Stage 1 usually occurs within approximately 1 hour after the dog ingested the antifreeze and can continue for up to roughly 10 hours.
If the dog is kept primarily outdoors, the owner may not even notice the signs of Stage 1 antifreeze intoxication. When the owner does observe signs, they typically resemble signs of alcohol intoxication and include one or more of the following:
- Lack of coordination (ataxia)
- Stupor (“drunken sailor” behaviour)
- Excessive thirst/intake of water (polydipsia)
- Excessive output of urination (polyuria)
- Gastrointestinal irritation and discomfort; nausea
- Low body temperature (pronounced hypothermia)
- Convulsions/seizures (rare in Stage 1)
- Coma (rare in Stage 1)
- Death (rare in Stage 1)
Stage 2 of antifreeze poisoning in dogs usually occurs between 12 and 24 hours after the dog ingested the antifreeze or other substance that contained ethylene glycol. During this stage, the neurological signs of EG toxicity may wax and wane (come and go), and the dog may seem to return “back to normal.” However, unknown to the owner, during Stage 2 the dog may develop:
- Rapid breathing (tachypnea)
- Rapid heart rate (tachycardia)
- Progressive weakness
Without treatment, the dog will enter Stage 3 of antifreeze toxicity between 24 and 72 hours after it ingested antifreeze or another substance containing ethylene glycol. The consequences of this stage are due almost entirely to the disastrous effects of the toxic metabolites of ethylene glycol on the dog’s kidneys. By the time it reaches Stage 3 of antifreeze poisoning, the dog will be in acute and probably irreversible kidney failure. The signs of this terminal stage typically include:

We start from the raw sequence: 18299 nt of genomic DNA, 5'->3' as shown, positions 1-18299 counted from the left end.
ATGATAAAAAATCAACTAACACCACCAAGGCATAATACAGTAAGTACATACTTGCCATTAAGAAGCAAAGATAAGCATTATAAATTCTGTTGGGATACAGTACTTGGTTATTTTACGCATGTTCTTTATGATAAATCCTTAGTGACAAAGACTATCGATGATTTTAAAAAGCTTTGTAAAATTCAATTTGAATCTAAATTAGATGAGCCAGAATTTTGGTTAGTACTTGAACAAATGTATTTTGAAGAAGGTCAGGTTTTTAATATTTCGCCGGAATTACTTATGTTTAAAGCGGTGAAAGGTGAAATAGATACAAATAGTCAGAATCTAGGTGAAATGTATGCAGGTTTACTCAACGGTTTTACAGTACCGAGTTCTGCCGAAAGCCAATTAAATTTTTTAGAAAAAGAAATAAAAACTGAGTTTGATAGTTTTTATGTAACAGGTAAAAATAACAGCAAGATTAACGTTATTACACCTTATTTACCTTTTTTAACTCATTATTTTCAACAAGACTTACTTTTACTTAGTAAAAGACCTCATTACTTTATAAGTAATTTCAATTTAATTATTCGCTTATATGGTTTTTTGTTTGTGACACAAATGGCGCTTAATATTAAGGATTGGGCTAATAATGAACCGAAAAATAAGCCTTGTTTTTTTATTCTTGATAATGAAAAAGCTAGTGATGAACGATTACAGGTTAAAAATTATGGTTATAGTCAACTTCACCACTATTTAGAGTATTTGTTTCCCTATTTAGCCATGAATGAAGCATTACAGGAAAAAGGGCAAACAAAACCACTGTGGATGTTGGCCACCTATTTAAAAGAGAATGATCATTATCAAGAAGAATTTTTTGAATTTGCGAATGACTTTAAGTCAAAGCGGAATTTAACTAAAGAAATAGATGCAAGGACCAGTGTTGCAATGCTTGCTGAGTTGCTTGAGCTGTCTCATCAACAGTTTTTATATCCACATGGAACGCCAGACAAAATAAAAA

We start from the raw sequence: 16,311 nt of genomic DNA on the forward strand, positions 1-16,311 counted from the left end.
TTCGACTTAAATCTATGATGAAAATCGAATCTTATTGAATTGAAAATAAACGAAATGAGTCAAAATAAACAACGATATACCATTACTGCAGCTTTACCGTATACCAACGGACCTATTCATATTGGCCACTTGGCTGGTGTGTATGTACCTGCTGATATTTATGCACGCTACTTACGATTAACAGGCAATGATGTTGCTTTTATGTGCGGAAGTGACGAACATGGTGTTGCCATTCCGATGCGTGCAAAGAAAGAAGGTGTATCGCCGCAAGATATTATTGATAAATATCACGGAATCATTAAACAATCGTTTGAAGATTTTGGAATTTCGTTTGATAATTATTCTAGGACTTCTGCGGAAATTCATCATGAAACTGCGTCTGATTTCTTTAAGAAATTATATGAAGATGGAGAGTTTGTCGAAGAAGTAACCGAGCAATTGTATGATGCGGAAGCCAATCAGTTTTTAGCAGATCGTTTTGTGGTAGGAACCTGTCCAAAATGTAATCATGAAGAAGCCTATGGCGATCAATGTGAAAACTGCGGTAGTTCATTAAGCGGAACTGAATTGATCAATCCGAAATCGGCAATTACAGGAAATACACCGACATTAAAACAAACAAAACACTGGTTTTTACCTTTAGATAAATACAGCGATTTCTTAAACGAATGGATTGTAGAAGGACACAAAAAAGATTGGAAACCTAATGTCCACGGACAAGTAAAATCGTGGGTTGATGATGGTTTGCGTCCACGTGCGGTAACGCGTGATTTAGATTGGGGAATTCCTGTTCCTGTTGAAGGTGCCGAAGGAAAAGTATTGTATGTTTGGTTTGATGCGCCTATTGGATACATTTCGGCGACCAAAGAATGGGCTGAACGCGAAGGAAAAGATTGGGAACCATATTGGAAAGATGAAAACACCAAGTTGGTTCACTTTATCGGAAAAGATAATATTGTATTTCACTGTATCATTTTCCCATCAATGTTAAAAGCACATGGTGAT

- Depression – severe
- Lethargy – severe
- Weakness – severe
- Painful kidneys (severe abdominal pain)
- Swollen kidneys
- Decreased production of urine (oliguria)
- Absence of production of urine (anuria)
- Lack of appetite (inappetence; anorexia)
- Vomiting – profuse and continuous
- Oral ulceration and pain
- Excessive salivation (ptyalism)
- Low body temperature (hypothermia)
- Low blood pressure (hypotension)
- Abnormal eye movements (nystagmus)
Any dogs with access to antifreeze or other substances that contain ethylene glycol have an increased chance of being poisoned by ingesting those substances.
Antifreeze is thought to have a mildly sweet flavour that is interesting and tasty to domestic dogs.
Dogs that live primarily or exclusively outdoors, and those that are permitted to roam freely about the neighbourhood, have an increased risk of coming into contact with antifreeze.
This is especially true in cold climates. However, it is becoming increasingly common for people to flush their radiator fluid during the summer and autumn months.
This would be a part of routine car maintenance. This has made antifreeze poisoning a year-round problem in companion animals.
Owners should contact a vet immediately if they suspect that their pet may have been in contact with these substances or if they see any warning signs or symptoms.
‘The sooner they are treated, the better their chances of surviving.
©Stan Rawlinson 2017
Updated regularly last update 2021